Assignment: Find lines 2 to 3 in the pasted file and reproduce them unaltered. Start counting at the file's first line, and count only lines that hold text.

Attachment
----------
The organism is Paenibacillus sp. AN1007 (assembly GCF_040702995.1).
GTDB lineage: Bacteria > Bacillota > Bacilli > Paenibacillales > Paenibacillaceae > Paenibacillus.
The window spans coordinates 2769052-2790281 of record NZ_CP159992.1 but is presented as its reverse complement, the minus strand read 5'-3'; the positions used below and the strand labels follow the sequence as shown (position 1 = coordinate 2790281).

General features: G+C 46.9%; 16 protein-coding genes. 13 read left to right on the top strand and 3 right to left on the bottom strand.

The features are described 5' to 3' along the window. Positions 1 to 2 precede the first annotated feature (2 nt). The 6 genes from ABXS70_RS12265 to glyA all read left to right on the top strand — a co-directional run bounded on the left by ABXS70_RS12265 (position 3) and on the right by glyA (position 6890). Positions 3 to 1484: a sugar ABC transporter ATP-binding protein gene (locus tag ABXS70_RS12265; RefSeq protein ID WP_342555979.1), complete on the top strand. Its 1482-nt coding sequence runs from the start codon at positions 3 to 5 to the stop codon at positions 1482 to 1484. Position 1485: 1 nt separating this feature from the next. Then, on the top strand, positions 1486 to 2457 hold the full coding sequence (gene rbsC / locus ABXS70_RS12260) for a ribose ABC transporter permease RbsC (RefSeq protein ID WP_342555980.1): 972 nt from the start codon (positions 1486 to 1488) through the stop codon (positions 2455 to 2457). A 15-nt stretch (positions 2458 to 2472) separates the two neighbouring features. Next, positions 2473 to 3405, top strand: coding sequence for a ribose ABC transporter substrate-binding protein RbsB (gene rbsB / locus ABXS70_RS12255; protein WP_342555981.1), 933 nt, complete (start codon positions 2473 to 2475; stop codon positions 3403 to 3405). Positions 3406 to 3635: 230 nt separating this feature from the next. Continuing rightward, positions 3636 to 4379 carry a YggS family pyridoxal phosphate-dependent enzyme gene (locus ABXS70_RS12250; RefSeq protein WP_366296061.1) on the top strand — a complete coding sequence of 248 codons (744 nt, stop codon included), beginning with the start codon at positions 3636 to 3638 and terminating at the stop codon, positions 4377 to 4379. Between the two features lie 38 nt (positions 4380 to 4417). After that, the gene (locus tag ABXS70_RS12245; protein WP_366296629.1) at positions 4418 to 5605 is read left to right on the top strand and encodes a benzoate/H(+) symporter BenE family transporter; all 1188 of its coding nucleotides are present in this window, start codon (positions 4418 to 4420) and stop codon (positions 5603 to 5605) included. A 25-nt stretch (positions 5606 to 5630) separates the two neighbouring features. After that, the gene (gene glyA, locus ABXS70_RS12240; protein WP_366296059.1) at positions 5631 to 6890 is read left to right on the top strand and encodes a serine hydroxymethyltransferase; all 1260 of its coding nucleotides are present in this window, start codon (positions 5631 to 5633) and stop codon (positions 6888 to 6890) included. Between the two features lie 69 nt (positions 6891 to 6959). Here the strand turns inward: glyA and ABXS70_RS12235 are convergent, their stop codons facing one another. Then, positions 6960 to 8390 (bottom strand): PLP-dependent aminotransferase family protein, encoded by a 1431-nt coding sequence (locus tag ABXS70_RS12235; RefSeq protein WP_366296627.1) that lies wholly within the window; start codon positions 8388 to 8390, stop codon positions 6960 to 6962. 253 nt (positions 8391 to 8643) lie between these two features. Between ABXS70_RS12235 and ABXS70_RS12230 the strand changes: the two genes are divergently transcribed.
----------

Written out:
GTDB lineage: Bacteria > Bacillota > Bacilli > Paenibacillales > Paenibacillaceae > Paenibacillus.
The window spans coordinates 2769052-2790281 of record NZ_CP159992.1 but is presented as its reverse complement, the minus strand read 5'-3'; the positions used below and the strand labels follow the sequence as shown (position 1 = coordinate 2790281).